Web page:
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Sausage Party vs Ghostbusters

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Sausage Party vs Ghostbusters

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If you still had any questions as to whether or not sexism in America still exists, two of the summer’s most anticipated releases can put your doubts to rest. When it was announced that Ghostbusters would be getting an all female reboot it received an outpouring of internet vitriol. It seemed that every troll in our population felt that this was their call to arms to write the most hateful words possible. In contrast, when Sausage Party released its truly disturbing idea for living and breathing food it was greeted with the population waiting with bated breath. White men revolutionizing a genre (I guess they forgot about Anomalisa) with a vulgar, adolescent movie, what could be better. Ghostbusters did an innovative and inspired effort to bring back the novel concept. Kate McKinnon played a character unlike any we’ve ever seen and that sense of comradery. Though Ghostbusters dealt with the trolls of the internet in nuanced ways and had the occasional call out, they didn’t let the vast amount of haters affect them.

Sausage Party never had the problem of breaking down any walls. They check all the boxes in term of the movies’ main industry, adolescent boys. I’m sure many of the male teenagers at our school lauded this movie as a masterpiece and said it was the best film of the year. Though I personally felt the movie was distasteful at best and gruesome at worst the main problem was that this movie got critically praised and got lots of love at the box office. Sausage Party was innovative in certain parts. However, it seemed again and again Seth Rogen and his team went out of their way to make the most vulgar movie possible. It was almost as if they wanted to prove that this movie deserved its’ R rating at every opportunity it could. It was in your face raunchy and unabashed. It succeeded in doing this beautifully. It was gross and I feared that any kid accidentally walked into that movie theater and stuck around seeing the animation. On the other hand Ghostbusters, which was a far more humorous and reserved comedy with great action as well was received with ok Box office and mediocre reviews.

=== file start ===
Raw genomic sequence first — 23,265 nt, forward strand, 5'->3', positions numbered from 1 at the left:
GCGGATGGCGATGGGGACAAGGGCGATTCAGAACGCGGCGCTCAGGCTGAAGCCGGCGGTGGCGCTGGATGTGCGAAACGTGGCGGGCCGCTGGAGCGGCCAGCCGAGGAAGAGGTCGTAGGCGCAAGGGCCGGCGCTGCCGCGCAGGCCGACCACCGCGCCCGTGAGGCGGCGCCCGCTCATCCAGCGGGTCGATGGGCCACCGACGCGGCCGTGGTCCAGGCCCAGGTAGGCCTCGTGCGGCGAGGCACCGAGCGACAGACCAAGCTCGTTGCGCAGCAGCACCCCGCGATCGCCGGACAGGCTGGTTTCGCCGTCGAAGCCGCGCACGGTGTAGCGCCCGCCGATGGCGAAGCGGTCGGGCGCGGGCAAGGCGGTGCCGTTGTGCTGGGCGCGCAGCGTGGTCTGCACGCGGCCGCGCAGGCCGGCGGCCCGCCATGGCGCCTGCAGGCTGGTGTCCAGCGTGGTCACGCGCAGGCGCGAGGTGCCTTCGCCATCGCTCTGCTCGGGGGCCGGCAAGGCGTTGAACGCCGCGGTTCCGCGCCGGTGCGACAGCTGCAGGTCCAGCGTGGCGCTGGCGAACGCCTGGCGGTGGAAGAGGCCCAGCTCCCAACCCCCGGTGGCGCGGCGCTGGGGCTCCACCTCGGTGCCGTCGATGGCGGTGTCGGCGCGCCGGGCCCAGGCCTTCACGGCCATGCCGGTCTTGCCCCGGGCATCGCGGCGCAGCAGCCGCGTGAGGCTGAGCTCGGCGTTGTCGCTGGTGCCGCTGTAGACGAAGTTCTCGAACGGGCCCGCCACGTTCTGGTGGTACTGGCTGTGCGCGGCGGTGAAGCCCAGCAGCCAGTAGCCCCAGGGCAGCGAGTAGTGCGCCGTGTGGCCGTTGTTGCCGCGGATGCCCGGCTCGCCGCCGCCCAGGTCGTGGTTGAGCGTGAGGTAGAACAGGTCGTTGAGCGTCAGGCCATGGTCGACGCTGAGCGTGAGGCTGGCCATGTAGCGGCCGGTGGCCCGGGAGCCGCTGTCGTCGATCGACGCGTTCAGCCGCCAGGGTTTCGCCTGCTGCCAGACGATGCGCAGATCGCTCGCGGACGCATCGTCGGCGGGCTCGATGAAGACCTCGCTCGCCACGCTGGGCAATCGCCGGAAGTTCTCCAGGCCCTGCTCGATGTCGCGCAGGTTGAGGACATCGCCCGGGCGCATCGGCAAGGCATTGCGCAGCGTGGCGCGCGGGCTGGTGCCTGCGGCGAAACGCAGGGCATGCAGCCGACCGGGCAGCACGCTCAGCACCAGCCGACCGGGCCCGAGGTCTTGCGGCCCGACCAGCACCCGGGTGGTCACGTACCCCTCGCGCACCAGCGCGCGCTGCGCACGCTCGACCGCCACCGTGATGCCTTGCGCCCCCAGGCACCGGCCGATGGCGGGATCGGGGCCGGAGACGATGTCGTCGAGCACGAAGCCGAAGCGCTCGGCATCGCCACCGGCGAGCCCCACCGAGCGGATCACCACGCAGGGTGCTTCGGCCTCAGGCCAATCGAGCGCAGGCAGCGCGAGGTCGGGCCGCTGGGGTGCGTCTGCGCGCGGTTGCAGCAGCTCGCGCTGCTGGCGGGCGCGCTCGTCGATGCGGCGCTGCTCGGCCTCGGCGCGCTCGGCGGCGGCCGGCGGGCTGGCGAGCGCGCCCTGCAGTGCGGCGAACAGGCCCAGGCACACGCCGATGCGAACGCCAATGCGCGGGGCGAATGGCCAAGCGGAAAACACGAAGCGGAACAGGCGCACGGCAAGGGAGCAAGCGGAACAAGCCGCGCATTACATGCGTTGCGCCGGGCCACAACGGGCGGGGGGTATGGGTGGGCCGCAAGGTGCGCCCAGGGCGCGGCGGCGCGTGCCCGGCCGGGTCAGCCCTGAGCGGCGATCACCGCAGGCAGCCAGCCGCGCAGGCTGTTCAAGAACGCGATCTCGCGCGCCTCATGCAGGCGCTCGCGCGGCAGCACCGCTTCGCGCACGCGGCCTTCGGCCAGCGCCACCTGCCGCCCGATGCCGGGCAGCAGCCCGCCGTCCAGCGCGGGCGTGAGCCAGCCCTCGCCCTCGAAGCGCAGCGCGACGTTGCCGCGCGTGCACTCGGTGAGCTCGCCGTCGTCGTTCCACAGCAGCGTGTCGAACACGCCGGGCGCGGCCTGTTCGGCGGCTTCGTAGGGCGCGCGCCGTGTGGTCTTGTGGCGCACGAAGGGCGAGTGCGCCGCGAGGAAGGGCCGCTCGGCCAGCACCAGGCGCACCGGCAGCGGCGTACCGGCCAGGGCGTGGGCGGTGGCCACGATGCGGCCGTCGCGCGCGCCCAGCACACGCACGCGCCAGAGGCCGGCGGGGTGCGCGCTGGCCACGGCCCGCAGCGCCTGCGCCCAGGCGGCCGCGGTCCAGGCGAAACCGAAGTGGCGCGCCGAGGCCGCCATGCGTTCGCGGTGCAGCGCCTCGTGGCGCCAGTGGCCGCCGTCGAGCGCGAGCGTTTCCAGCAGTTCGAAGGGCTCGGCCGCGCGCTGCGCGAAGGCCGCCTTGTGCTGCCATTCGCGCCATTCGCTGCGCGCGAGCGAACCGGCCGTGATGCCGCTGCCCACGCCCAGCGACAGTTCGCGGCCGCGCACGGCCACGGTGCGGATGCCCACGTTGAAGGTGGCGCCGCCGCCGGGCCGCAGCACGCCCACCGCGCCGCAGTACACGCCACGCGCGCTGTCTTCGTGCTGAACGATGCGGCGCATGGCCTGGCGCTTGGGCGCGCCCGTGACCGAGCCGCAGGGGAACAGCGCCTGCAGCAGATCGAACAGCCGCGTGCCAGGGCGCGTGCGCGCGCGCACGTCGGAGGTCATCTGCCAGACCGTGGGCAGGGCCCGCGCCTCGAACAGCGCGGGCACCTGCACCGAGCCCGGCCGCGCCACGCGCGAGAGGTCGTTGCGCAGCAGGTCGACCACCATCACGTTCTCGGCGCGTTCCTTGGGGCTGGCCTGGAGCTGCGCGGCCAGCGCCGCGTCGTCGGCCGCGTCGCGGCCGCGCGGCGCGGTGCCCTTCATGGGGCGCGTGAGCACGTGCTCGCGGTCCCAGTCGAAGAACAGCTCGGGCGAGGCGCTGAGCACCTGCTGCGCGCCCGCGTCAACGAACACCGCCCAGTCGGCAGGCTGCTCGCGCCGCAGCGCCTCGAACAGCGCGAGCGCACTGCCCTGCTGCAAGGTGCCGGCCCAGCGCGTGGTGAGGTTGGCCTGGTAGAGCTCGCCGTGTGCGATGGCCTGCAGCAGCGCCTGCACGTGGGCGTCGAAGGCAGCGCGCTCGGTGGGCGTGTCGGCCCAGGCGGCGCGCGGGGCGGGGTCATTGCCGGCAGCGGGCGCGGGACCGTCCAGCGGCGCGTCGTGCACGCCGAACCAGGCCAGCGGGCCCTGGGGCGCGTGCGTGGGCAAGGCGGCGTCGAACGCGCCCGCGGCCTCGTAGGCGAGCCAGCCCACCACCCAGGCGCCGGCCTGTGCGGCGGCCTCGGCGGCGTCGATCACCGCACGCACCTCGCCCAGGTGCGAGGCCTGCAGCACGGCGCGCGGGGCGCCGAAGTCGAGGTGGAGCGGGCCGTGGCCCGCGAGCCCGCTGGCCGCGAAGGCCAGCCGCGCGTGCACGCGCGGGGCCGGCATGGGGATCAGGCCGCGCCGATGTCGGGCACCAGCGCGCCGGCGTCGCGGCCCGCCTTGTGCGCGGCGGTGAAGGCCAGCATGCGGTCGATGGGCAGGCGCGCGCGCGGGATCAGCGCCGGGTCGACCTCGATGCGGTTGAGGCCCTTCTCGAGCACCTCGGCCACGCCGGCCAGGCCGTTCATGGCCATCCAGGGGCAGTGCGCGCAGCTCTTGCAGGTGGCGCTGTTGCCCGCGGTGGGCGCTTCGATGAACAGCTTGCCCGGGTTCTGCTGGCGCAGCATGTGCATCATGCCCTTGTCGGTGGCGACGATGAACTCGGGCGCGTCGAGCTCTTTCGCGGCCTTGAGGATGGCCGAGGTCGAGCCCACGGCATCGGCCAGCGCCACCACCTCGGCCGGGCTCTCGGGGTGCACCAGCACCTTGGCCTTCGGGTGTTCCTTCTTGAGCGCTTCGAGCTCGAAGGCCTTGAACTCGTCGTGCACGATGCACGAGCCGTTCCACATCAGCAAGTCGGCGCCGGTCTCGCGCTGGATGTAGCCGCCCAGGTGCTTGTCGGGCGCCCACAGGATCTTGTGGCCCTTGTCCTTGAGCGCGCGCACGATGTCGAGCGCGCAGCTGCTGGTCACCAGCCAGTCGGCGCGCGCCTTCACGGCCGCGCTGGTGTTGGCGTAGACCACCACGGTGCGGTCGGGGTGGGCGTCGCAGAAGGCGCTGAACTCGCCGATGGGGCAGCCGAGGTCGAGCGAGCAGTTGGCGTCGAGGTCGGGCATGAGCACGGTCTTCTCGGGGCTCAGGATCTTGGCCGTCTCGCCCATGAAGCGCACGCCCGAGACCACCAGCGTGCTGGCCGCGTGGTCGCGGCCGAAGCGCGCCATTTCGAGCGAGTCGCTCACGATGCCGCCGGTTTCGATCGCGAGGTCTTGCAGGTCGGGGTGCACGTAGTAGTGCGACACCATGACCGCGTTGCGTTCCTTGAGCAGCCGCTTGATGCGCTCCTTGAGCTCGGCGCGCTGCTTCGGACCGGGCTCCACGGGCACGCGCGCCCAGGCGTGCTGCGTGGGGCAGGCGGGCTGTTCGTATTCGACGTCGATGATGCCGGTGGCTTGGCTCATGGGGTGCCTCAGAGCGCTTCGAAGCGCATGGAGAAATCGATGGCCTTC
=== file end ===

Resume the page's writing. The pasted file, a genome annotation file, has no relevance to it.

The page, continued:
Though I’m sure those avid Sausage Party supporters will say that Ghostbusters is clearly inferior and less innovative, perhaps no one would like to accept is the very good chance that Ghostbusters would’ve had much better reception if it were a male reboot. The problem wasn’t anything but the general population still not progressed enough to try and break free of the immature male teen constraints the movie industry is confined by. Thankfully this Ghostbusters got made and Colombia Picture had courage enough to tempt the waters and see if teenage males were willing to human up and watch strong females on screen for 2 hours instead of their normal level of comfort with an occasional manic pixie dream girl. Though I won’t say that Ghostbusters was the best movie of the year (That spot’s clearly reserved for Pete’s Dragon) the fact that it was received in the way it was in contrast to the way Sausage Party was is a demonstration of our remaining bias in the movie industry and not the quality of the films. The fact that even now internet commentators are still coming out to now attack Leslie Jones shows that these poor people are still upset that a movie star doesn’t fit their prehistoric ideas. A sausage voiced by a Jewish white man is far more their speed. As uncomfortable it may be for a male to say he prefers a sausage party it tends to be the truth when it comes to cinema. Until we work harder to try and expand what we believe is conventional we will continue to have industries too scared to break the norm because when they’ve attempted they have failed.  

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About the Writer
Daniel Gallup, Editor in Chief

Daniel Gallup was named Editor in Chief during the Fall semester 2018. He is a senior and President of the Student Body government, who plays bass, guitar,...

2 Comments

2 Responses to “Sausage Party vs Ghostbusters”

  1. John Hewitt on September 12th, 2016 11:27 am

    I don’t quite understand the last part. So we have to work harder to change peoples opinions on what they like that does nt make much sense. Its freedom of opinion and its criticism thats what people do to bad movies.

  2. Samuel Brown on September 25th, 2016 7:10 pm

    An interesting pairing here — and is it too late to review Anomalisa?

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